How misinformation spreads vaccine resistance in Nigeria
Someone once said “A lie is halfway around the world before the truth has even got its boots on”. Well, whoever said that wasn’t wrong because in the case of COVID-19 misinformation in Nigeria, people can give you many reasons not to take the vaccine but cannot mention two pharmaceutical companies behind the vaccine breakthrough. The global pandemic has a devastating effect in the life of everyone from people in the first world countries to people in the least developed countries. Everyone was mandated to stay indoors by their respected government to curb the spread of the virus.
Amidst the pandemonium, scientists had raced to discover a vaccine that would combat the virus by restricting it from spreading to people and that would require vaccinating the entire world, that’s practically almost everyone on it. The news of the vaccine was welcomed with so much excitement around the world because the world government is now confident that global trade can resume and the world can open out again; slowly countries started relaxing the lockdown rules. Nigeria was no exception, she went on a series of lockdowns which was followed by some social issues that exposed the ineptitude of the government and as I could say altered a page from the social contract between the government of Nigeria and its civil society.
The misinformation of the virus started gaining traction in Nigeria when governments and popular figures started pedaling information of conspiracy about the origination of the virus. Through with the help of social media, it was easy to spread misinformation and fake news and attract more audience and attention from conspiracy lovers. In Nigeria, a senator referred to the virus as being linked to the 5G network and anti-Christ and the same assertion was supported and widely promoted on Twitter and Facebook. There were also speculations by the former President of the United States of America, Donald J. Trump, that the virus was not a serious virus and that it was overhyped and politicized. Misinformation like that got to the Nigerian social media and that continued to stir up panic about the virus even before the arrival of vaccines in Nigeria. The false assumption that hydroxychloroquine and salt water bath could provide a solution was also another concrete bullshit of an information that was widely spread by people, as indeed fake news spread like wildfire. We cannot completely blame negligence on the part of government institutions as to the spread of misinformation regarding the virus.
The religious leaders in Nigeria played a major role in disseminating false assumptions about the virus with a pastor referring to it as a microchip and sign of the devil to control the people. Nigeria is a religious country with a large Christian and Muslims population and a small fraction of other faiths. The religious institutions are one of the best ways to inform a large congregation of people because of the loyalty attached to the church. When some religious leaders started branding the virus as devil made and the vaccine as the sign of anti-Christ, most Nigerians have concluded that they will distance themselves from the vaccine and have nothing to do with the virus. Some pastors even went as far as preaching science to explain the attachment of the virus to the 5G network. Everyone wanted to sound smart, even our pastors.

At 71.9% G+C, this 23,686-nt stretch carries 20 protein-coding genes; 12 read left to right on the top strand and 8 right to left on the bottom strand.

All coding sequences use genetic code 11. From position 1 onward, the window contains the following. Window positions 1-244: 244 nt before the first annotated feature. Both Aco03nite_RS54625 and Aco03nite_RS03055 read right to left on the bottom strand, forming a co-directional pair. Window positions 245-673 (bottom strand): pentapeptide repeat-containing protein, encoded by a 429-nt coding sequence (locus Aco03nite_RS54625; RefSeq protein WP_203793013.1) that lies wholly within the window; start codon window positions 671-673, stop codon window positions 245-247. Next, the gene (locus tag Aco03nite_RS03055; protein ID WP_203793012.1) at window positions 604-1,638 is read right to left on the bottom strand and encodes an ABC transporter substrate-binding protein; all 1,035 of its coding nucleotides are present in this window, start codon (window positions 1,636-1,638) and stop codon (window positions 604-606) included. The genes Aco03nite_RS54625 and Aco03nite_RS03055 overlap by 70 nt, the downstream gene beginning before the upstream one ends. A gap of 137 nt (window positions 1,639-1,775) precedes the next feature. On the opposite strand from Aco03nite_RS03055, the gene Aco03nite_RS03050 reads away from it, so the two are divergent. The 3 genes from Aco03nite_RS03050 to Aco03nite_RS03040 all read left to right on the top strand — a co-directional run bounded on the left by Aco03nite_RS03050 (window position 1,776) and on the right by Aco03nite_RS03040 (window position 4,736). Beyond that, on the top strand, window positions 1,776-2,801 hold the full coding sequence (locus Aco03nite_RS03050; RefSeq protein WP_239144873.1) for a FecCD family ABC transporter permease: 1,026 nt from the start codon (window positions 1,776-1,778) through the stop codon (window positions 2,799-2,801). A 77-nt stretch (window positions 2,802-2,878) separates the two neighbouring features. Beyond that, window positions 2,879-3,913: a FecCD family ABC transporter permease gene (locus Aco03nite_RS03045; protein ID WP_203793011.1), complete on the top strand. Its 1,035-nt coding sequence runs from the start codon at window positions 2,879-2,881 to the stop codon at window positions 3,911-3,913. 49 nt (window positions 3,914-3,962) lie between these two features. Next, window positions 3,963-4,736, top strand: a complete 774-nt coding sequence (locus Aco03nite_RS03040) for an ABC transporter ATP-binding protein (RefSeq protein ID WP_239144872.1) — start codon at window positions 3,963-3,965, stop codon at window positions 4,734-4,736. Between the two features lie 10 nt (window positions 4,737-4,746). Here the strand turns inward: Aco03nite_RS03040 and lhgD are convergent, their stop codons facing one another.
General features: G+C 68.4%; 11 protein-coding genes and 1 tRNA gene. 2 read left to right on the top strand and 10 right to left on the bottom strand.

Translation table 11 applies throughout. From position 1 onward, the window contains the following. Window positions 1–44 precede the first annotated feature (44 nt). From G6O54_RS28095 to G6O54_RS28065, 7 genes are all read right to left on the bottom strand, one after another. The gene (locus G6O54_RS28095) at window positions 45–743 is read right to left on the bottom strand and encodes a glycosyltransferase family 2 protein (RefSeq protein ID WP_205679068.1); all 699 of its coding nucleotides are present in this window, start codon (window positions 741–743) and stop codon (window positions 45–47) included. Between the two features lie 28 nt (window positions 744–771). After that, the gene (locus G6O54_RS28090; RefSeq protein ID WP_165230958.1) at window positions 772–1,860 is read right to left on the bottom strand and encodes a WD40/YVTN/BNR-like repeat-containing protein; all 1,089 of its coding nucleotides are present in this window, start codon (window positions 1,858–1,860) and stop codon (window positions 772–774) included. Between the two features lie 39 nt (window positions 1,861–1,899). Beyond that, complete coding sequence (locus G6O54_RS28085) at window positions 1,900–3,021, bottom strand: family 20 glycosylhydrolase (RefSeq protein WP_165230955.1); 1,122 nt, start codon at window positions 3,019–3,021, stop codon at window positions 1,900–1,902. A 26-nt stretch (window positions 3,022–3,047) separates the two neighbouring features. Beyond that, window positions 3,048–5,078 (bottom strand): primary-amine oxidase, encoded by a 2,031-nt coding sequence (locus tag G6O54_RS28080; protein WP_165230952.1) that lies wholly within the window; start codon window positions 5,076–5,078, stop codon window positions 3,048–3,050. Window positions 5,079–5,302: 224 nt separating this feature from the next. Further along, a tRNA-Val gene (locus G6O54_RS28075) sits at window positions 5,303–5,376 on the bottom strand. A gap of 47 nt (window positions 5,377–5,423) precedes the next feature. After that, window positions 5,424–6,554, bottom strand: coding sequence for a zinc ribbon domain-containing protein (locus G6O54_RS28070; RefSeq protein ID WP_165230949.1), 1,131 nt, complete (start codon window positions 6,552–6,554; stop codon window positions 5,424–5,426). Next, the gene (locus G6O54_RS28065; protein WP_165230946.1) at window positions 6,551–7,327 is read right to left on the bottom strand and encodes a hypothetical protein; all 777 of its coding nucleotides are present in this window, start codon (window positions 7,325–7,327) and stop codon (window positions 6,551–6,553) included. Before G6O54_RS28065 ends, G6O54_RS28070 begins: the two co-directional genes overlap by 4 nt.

The highest misinformation campaign against the virus and the vaccine was among the people. For instance, there was a series of shared posts on WhatsApp labelling the virus as scam and the vaccine as magnetic. I also spoke with someone who felt people were injected with expired vaccines and some die some days after vaccination. The people also felt that the government was politicking with public health and that continued to spread a fishy feeling about compliance with the government directive on vaccination. Social media has been one of the greatest means to spread misinformation and displeasure over an issue and we saw an explosion of fake tweets, Facebook posts and people trying to gain views and attention at the expense of national health.
In my view, the rate of anti-vax among Nigerians is becoming very disheartening. The primary health centre which happens to be a vaccine point close to my vicinity is experiencing a low turn up for vaccination because of misinformation. This is indeed a war between the vaccinated and the anti-vaxxed; we have seen the virus mutate over the years and it’s time to start working to put the virus behind us and we cannot do that without taking the vaccine. Health care workers should support the effort at debunking fake news and disinformation about vaccines and also the virus. The government should establish an ad hoc agency under the Ministry of Information to focus on combating misinformation among the population.
Until we challenge the growing misinformation and disinformation in Nigeria, COVID-19 virus may continue to linger in our society. Public health will continue to be a challenge if we do not fight misinformation. The only way possible will be a combined effort of every Nigerian to debunk and encourage people to do the needy so we can put the pandemic behind us and move on with our lives. Until everyone is vaccinated, the threat of the pandemic will continue to be a challenge to our daily lives.
Nwuko is a freelance writer in Lagos.
He can be reached via 08164407836